Florida city pays $600,000 ransom to save computer records
A Florida city agreed to pay $600,000 in ransom to hackers who took over its computer system, the latest in thousands of attacks worldwide aimed at extorting money from governments and businesses.
The Riviera Beach City Council voted unanimously this week to pay the hackers' demands, believing the Palm Beach suburb had no choice if it wanted to retrieve its records, which the hackers encrypted. The council already voted to spend almost $1 million on new computers and hardware after hackers captured the city's system three weeks ago.
The hackers apparently got into the city's system when an employee clicked on an email link that allowed them to upload malware. Along with the encrypted records, the city had numerous problems including a disabled email system, employees and vendors being paid by check rather than direct deposit and 911 dispatchers being unable to enter calls into the computer. The city says there was no delay in response time.
Spokeswoman Rose Anne Brown said Wednesday that the city of 35,000 residents has been working with outside security consultants, who recommended the ransom be paid. She conceded there are no guarantees that once the hackers received the money they will release the records. The payment is being covered by insurance. The FBI on its website says it "doesn't support" paying off hackers, but Riviera Beach isn't alone: many government agencies and businesses do.
"We are relying on their (the consultants') advice," she said. The hackers demanded payment in the cryptocurrency bitcoin. While it is possible to trace bitcoins as they are spent, the owners of the accounts aren't necessarily known, making it a favored payment method in ransomware attacks.
Numerous governments and businesses have been hit in the United States and worldwide in recent years. Baltimore refused to pay hackers $76,000 after an attack last month. The U.S. government indicted two Iranians last year for allegedly unleashing more than 200 ransomware attacks, including against the cities of Atlanta and Newark, New Jersey. The men, who have not been arrested, received more than $6 million in payments and caused $30 million in damage to computer systems, federal prosecutors have said.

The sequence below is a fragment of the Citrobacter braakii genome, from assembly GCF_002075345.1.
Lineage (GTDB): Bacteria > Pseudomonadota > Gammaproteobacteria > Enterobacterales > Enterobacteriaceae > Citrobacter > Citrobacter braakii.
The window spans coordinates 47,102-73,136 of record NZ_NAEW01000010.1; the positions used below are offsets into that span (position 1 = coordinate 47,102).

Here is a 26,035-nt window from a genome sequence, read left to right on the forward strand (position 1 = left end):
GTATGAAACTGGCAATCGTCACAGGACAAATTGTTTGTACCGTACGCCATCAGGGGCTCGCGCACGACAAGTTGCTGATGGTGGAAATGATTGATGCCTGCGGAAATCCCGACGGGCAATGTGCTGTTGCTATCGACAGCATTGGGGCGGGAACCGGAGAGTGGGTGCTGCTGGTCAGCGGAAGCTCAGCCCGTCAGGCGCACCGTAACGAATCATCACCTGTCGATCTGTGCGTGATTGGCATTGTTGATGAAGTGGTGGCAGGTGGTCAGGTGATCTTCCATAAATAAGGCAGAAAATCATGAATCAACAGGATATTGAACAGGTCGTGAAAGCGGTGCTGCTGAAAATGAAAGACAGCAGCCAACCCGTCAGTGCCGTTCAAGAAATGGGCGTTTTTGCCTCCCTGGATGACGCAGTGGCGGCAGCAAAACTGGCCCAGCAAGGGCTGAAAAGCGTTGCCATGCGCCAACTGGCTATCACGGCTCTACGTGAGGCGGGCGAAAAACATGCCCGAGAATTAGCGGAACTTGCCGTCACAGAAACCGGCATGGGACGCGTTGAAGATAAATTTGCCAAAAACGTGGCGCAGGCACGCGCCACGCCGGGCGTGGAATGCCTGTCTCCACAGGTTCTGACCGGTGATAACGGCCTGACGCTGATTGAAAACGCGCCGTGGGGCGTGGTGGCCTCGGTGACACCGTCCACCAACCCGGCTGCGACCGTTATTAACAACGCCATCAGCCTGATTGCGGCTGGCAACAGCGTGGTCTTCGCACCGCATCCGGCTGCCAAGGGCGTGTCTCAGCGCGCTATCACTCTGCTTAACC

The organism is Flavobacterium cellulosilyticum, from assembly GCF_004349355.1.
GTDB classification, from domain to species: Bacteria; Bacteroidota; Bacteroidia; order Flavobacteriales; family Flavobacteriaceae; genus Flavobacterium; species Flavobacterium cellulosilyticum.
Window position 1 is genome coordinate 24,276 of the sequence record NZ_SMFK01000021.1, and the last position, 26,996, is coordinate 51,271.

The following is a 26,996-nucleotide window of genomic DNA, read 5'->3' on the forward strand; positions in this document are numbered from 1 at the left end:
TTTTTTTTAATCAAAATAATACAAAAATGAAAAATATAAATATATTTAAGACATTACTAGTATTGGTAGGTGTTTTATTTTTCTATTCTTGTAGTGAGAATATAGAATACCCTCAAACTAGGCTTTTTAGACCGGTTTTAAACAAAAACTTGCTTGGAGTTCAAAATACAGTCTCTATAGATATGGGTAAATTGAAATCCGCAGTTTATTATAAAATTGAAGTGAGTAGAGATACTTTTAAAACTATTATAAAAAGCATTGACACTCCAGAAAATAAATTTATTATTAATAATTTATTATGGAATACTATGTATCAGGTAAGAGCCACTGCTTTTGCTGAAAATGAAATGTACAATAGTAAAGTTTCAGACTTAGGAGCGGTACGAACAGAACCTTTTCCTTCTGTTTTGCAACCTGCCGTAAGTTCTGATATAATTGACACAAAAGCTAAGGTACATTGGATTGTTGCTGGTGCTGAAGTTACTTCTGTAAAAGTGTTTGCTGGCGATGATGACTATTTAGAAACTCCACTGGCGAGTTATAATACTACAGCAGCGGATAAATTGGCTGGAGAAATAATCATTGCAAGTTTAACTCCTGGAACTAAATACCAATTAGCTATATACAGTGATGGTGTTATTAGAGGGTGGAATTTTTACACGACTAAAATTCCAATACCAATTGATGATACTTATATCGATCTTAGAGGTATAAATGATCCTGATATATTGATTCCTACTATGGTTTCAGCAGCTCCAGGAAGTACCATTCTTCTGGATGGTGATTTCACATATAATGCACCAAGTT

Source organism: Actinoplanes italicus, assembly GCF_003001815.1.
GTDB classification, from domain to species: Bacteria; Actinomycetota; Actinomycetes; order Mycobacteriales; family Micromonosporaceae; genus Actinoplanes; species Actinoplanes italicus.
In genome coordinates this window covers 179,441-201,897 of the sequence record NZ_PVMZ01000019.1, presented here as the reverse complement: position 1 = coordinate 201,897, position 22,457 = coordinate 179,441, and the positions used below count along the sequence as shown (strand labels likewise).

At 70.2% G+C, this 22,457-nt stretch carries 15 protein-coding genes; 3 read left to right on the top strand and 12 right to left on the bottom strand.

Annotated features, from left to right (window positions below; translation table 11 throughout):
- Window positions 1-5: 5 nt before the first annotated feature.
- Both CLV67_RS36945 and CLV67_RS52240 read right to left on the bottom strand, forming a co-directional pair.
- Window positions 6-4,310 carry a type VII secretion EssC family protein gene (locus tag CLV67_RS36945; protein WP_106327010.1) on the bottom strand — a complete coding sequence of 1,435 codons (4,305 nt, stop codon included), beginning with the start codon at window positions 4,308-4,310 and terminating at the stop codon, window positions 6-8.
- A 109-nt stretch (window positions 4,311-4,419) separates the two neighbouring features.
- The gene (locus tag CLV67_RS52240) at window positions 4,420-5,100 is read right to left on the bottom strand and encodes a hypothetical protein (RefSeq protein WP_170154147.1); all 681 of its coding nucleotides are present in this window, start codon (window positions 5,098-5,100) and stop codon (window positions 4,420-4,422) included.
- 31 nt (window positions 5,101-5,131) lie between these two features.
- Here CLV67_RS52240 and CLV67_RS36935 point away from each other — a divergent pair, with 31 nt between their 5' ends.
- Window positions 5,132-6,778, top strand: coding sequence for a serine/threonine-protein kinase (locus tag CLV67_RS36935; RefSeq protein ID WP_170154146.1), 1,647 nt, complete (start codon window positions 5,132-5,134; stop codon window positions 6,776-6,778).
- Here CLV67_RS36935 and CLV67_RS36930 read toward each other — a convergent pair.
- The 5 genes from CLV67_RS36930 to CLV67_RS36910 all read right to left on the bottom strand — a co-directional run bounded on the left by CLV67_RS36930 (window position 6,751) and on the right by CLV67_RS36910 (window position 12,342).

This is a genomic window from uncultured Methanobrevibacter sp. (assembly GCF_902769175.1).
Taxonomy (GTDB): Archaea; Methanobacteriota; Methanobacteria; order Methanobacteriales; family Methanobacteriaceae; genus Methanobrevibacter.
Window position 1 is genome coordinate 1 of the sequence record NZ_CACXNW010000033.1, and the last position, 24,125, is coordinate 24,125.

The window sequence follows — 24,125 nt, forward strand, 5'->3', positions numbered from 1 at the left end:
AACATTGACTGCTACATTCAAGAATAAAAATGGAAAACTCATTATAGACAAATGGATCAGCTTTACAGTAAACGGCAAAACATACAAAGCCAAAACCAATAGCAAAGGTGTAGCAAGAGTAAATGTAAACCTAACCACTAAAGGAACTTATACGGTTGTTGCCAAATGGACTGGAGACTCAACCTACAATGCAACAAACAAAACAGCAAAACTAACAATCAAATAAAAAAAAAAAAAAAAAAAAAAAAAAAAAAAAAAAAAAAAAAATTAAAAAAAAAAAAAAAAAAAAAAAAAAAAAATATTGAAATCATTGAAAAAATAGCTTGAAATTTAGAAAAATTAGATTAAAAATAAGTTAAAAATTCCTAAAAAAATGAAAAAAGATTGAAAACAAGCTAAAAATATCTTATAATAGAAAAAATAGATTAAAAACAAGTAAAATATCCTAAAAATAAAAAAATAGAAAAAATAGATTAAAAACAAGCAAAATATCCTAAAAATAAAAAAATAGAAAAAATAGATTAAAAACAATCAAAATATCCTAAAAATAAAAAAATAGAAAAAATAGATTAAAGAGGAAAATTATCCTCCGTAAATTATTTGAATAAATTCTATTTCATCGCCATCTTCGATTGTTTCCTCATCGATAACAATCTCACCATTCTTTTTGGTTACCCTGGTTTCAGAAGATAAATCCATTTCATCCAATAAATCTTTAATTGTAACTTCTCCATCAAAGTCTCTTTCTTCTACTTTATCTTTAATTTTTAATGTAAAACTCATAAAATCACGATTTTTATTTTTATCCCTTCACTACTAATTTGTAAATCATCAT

The federal government last year also accused a North Korean programmer with the "WannaCry" attack that infected government, bank, factory and hospital computers in 150 countries. He is also believed to have stolen $81 million from a Bangladesh bank. He also remains in his home country.
The FBI had no immediate comment Wednesday on the Riviera Beach attack.
Tom Holt, a Michigan State University criminal justice professor, said hackers often attack common and known vulnerabilities in computer systems. He said organizations' technology managers need to examine their systems for such flaws and teach their employees not to open suspicious email or click suspect links. The FBI says businesses also need to back up their data regularly on secure computers.
Holt said most attacks originate outside the U.S., which makes them difficult to police. He said many victims wind up like Riviera Beach: They pay their attacker because it is likely the only way to retrieve lost data.
"They might not pay the initial ransom that was suggested, but they may work with a third-party provider to negotiate the ransom down," Holt said.
He said in almost all cases, the attackers decrypt the computers after payment, allowing the victims to retrieve their data. He said the WannaCry attacks were an exception—the hackers took the money but often didn't release the data.
Some private WannaCry decryption attempts were successful.
© 2019 The Associated Press. All rights reserved.